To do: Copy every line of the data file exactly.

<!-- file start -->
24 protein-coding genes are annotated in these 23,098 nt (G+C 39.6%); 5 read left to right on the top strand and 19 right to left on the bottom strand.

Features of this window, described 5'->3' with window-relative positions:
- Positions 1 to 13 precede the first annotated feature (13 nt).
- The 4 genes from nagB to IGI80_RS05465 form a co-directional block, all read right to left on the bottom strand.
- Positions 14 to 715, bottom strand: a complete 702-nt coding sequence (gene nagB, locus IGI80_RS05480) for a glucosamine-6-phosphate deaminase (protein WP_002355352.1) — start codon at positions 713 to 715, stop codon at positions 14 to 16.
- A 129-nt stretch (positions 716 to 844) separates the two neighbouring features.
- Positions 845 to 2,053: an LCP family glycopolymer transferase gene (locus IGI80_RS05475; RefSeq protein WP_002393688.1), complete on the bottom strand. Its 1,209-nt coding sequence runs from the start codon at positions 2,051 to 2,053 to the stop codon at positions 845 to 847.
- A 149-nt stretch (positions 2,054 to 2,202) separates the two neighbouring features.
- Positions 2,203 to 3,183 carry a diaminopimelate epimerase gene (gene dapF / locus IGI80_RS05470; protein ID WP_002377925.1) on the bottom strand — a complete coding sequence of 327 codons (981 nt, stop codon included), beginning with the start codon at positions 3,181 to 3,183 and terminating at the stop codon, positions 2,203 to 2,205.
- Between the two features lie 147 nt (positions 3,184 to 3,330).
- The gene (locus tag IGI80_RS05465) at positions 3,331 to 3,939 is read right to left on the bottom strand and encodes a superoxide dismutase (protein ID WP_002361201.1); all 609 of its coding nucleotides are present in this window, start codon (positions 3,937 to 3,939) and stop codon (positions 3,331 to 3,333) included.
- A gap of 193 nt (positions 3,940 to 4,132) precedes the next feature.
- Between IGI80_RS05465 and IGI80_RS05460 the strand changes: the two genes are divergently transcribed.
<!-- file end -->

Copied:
24 protein-coding genes are annotated in these 23,098 nt (G+C 39.6%); 5 read left to right on the top strand and 19 right to left on the bottom strand.

Features of this window, described 5'->3' with window-relative positions:
- Positions 1 to 13 precede the first annotated feature (13 nt).
- The 4 genes from nagB to IGI80_RS05465 form a co-directional block, all read right to left on the bottom strand.
- Positions 14 to 715, bottom strand: a complete 702-nt coding sequence (gene nagB, locus IGI80_RS05480) for a glucosamine-6-phosphate deaminase (protein WP_002355352.1) — start codon at positions 713 to 715, stop codon at positions 14 to 16.
- A 129-nt stretch (positions 716 to 844) separates the two neighbouring features.
- Positions 845 to 2,053: an LCP family glycopolymer transferase gene (locus IGI80_RS05475; RefSeq protein WP_002393688.1), complete on the bottom strand. Its 1,209-nt coding sequence runs from the start codon at positions 2,051 to 2,053 to the stop codon at positions 845 to 847.
- A 149-nt stretch (positions 2,054 to 2,202) separates the two neighbouring features.
- Positions 2,203 to 3,183 carry a diaminopimelate epimerase gene (gene dapF / locus IGI80_RS05470; protein ID WP_002377925.1) on the bottom strand — a complete coding sequence of 327 codons (981 nt, stop codon included), beginning with the start codon at positions 3,181 to 3,183 and terminating at the stop codon, positions 2,203 to 2,205.
- Between the two features lie 147 nt (positions 3,184 to 3,330).
- The gene (locus tag IGI80_RS05465) at positions 3,331 to 3,939 is read right to left on the bottom strand and encodes a superoxide dismutase (protein ID WP_002361201.1); all 609 of its coding nucleotides are present in this window, start codon (positions 3,937 to 3,939) and stop codon (positions 3,331 to 3,333) included.
- A gap of 193 nt (positions 3,940 to 4,132) precedes the next feature.
- Between IGI80_RS05465 and IGI80_RS05460 the strand changes: the two genes are divergently transcribed.